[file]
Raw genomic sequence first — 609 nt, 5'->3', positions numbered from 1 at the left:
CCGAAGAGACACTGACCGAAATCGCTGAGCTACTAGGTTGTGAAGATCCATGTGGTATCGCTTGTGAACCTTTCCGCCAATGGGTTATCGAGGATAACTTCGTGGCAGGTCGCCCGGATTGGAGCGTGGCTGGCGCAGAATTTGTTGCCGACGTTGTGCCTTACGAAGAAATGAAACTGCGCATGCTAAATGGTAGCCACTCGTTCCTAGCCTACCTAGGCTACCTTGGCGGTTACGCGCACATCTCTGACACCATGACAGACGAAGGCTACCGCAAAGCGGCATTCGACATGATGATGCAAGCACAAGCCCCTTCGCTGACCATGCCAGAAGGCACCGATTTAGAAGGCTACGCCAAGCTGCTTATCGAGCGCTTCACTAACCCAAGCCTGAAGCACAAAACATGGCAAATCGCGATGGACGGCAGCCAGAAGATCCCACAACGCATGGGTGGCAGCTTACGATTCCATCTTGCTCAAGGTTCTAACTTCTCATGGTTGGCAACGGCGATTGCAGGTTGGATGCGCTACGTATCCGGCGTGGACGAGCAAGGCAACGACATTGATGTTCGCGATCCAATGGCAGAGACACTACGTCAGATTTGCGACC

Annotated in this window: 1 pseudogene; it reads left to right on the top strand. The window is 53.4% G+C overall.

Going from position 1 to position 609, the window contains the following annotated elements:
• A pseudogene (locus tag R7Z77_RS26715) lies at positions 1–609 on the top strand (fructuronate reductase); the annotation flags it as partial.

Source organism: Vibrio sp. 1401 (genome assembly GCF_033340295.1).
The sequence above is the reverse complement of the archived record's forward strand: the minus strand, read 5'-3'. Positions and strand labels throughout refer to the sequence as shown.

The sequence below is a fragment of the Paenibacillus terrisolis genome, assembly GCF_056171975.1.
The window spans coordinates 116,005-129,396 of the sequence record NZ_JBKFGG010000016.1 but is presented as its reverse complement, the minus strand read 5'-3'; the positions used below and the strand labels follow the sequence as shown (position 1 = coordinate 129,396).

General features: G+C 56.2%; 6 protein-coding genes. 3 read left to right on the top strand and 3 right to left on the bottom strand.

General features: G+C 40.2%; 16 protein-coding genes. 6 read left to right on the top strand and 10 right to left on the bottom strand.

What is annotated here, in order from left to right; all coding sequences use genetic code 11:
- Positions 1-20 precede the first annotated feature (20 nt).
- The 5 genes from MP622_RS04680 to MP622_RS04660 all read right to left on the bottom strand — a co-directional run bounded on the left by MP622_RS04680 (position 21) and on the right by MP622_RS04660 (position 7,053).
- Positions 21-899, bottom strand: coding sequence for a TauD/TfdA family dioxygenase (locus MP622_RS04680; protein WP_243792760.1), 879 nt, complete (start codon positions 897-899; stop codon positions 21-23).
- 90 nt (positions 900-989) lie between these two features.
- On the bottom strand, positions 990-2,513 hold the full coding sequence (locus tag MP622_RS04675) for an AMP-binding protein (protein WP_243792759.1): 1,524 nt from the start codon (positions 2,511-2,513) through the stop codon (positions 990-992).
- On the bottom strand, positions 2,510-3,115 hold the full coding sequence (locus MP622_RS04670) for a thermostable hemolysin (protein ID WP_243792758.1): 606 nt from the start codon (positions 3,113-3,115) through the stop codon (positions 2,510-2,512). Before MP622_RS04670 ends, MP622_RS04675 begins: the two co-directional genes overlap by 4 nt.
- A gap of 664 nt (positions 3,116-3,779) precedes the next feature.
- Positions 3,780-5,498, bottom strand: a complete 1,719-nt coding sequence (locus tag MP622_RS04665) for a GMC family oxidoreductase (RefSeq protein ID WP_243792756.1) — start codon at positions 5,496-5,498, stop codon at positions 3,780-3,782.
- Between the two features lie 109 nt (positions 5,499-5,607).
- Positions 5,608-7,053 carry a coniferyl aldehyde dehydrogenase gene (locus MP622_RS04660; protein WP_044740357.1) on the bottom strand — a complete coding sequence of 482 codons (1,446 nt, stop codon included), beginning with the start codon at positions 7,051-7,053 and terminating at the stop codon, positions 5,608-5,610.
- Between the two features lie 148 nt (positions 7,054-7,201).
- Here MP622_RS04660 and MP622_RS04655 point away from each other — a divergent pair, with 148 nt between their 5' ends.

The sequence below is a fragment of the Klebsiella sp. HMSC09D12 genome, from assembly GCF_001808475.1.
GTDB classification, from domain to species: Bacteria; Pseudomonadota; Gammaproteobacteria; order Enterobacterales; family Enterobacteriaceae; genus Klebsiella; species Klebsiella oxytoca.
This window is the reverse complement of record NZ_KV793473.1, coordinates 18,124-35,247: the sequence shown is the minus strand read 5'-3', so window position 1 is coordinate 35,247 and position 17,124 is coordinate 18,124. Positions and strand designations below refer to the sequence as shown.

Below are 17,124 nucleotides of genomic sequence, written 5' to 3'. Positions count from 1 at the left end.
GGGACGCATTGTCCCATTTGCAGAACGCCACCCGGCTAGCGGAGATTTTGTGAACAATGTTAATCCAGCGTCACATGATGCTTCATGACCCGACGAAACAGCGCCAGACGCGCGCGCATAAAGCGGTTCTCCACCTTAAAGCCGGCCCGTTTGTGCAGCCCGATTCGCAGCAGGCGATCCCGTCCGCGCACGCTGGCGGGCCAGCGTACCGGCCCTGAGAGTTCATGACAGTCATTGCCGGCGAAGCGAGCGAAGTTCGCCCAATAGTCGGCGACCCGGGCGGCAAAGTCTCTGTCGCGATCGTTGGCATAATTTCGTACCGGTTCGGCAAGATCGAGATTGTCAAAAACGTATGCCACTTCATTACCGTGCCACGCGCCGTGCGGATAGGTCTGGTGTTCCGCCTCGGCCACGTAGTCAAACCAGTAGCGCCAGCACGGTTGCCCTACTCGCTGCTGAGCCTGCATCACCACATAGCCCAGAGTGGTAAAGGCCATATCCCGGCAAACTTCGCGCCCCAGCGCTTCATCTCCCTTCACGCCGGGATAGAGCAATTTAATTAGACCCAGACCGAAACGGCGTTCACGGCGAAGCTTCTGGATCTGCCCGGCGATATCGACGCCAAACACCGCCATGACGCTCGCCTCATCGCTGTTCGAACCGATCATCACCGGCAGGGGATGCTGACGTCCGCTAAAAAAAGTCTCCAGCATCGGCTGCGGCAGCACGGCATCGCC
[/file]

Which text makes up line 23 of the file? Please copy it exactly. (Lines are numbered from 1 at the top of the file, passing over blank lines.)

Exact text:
- Between the two features lie 148 nt (positions 7,054-7,201).